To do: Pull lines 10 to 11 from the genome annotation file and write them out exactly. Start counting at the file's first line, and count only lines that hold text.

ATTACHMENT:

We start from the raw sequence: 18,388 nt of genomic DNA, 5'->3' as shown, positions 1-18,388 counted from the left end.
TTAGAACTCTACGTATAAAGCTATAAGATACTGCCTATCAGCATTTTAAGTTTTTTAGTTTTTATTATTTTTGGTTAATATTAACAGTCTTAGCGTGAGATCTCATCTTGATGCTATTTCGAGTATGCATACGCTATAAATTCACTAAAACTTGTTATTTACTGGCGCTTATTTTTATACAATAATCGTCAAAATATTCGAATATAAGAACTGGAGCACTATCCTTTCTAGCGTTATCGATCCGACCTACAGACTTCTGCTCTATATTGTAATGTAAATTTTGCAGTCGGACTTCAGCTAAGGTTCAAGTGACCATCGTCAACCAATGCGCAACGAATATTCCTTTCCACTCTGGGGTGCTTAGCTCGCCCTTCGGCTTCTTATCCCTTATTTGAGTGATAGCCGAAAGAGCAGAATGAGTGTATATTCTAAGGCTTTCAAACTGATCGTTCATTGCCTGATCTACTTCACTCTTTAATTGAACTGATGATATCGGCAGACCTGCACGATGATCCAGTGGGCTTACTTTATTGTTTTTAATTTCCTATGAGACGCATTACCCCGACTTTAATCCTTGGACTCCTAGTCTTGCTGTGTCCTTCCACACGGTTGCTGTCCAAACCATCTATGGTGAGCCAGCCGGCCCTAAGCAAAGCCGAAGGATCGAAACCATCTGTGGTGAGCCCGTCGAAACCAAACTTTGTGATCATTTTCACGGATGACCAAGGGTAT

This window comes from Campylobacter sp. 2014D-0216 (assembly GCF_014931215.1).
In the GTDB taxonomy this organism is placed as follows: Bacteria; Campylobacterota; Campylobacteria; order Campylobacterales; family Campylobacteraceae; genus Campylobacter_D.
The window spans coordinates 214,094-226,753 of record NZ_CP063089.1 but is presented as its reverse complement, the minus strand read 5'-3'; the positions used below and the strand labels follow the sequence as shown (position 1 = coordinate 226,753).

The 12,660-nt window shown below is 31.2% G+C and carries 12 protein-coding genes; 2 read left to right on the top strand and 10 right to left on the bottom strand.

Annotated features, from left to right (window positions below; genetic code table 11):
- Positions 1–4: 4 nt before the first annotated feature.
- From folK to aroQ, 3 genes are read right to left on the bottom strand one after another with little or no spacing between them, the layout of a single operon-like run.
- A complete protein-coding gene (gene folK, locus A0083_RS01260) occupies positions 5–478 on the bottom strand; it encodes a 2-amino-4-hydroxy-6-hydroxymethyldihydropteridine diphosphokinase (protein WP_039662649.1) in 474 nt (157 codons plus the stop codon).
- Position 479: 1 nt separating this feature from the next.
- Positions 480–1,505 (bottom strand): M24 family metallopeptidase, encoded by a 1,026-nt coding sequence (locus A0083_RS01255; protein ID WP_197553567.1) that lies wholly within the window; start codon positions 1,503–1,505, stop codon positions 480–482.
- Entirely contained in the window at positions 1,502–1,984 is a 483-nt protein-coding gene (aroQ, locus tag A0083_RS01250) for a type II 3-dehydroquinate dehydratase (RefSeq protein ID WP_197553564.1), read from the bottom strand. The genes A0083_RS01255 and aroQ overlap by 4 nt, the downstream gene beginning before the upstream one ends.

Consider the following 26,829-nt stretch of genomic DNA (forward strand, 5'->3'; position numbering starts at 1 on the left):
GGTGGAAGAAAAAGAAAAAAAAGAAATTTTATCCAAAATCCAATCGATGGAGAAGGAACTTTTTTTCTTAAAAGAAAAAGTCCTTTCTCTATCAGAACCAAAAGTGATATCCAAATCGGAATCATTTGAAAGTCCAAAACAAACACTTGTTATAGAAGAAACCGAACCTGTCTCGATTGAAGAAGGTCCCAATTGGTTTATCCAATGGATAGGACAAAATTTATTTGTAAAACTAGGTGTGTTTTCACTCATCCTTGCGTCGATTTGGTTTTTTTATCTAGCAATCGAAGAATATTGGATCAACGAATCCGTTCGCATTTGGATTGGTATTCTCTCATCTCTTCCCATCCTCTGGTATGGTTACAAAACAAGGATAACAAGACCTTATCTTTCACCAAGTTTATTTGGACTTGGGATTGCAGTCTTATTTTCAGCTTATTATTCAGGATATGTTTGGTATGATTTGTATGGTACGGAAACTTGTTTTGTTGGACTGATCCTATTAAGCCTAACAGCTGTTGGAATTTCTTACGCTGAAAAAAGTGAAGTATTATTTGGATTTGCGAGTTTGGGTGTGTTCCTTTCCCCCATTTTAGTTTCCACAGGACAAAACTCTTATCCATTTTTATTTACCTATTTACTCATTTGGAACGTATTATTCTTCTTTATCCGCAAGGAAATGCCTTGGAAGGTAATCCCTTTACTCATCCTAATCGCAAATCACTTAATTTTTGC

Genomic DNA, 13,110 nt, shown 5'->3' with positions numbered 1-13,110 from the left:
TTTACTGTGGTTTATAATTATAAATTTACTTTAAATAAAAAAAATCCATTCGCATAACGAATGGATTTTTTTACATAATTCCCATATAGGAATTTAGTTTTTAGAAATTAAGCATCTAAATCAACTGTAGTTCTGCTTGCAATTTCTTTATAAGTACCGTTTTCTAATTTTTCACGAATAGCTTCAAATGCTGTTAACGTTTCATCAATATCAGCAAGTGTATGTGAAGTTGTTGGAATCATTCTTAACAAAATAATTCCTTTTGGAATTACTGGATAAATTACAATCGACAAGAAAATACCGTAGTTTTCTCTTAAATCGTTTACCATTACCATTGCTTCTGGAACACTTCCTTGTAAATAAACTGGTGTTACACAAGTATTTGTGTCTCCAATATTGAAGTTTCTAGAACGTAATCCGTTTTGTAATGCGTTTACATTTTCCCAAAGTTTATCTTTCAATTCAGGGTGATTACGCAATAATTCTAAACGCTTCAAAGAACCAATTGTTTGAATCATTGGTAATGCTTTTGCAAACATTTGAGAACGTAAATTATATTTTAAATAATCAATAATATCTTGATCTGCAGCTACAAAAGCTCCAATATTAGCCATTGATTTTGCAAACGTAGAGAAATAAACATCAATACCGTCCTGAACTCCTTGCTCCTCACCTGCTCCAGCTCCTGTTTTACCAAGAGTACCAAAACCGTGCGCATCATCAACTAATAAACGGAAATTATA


- A complete protein-coding gene (gene folK, locus A0083_RS01260) occupies positions 5–478 on the bottom strand; it encodes a 2-amino-4-hydroxy-6-hydroxymethyldihydropteridine diphosphokinase (protein WP_039662649.1) in 474 nt (157 codons plus the stop codon).
- Position 479: 1 nt separating this feature from the next.